New research has described how victims of sexual abuse can find making a statement to Gardaí re-traumatising.
As reported in the Irish Examiner, One in Four, which supports adult survivors of childhood sexual abuse, spoke to 15 child sexual abuse survivors in-depth about their experience with the criminal justice system.
According to the study, the Director of Public Prosecutions decided not to proceed five cases to trial. The study detailed how this made participants feel as if their experience did not matter.
Of the cases that proceeded to trial, a guilty plea was entered in six cases and four jury trials resulted in a conviction.
The study said this "illustrates how difficult it is to be a complainant witness in a trial of sexual offences".
It also found that a common complaint was feeling on the periphery of the trial, “a cog in the wheel”.
Participants described how giving evidence was extremely stressful, as was the close proximity of the accused person to the survivor in court.
Intimidated in the courtroom
Speaking to RTÉ on Tuesday, Naomi Gould, advocacy case manager for One in Four, said of the 10 cases that went to court, participants "presented a picture of feeling quite intimidated in the courtroom, particularly with the layout".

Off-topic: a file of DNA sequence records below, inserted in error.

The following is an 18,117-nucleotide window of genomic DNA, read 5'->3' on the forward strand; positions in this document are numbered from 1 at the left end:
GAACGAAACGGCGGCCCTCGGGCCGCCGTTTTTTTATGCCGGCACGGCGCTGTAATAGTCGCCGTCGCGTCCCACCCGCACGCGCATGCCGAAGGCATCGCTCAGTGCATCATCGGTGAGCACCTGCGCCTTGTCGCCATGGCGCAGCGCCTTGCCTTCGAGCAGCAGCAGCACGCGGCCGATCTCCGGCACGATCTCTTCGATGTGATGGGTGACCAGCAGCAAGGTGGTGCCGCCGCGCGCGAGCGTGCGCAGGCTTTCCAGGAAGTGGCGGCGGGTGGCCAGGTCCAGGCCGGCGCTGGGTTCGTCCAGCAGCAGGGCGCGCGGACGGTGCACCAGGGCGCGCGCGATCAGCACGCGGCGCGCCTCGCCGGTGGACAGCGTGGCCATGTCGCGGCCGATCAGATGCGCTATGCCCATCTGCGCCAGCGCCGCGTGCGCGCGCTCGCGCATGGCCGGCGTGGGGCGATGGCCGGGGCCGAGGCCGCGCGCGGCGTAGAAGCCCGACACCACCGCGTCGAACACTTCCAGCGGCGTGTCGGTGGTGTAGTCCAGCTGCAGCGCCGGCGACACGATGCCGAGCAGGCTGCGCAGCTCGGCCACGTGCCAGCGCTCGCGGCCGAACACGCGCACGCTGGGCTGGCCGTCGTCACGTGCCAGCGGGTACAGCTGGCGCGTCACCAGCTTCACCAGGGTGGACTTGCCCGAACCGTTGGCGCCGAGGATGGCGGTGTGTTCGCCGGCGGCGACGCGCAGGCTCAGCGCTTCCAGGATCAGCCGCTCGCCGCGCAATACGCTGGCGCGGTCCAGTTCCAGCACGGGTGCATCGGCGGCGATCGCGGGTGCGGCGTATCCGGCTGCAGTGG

"One person, in particular, spoke about the gender imbalance in the courtroom, that, you know, there was lots of powerful men. This participant was a young female.
"Another participant spoke about a courtroom outside of Dublin, so in a more rural location, and it feels very closed."
Ms Gould described the study as "a unique perspective" with victims and survivors having a platform to speak about their experience of the system.
She said one of the key findings was the length of time the process can take.
She said the prosecution process speaks from when the participant made an initial complaint to gardaí up until a decision came back from the DPP.
"The participants reported that being approximately 2.2 years based on their recollection, that was in 10 participants," Ms Gould said.
"But I think what's more important than perhaps the time was how impactful that waiting period was for people.
"Participants really spoke that that was a very difficult period of time. They were kind of waiting to see what was going to happen, waiting to see if their case is going to be taken to court. And they kind of spoke about being powerless."
She added that participants "felt quite triggered and re-traumatised by this lack of information and communication during this process".
According to the study, 46 per cent of the participants had been abused in their own family and 33 per cent of the participants had been abused by more than one perpetrator.
If you have been affected by any of the issues raised in this article, you can call the national 24-hour Rape Crisis Helpline at 1800 77 8888, access text service and webchat options at drcc.ie/services/helpline/, or visit Rape Crisis Help.
In the case of an emergency, always dial 999/112.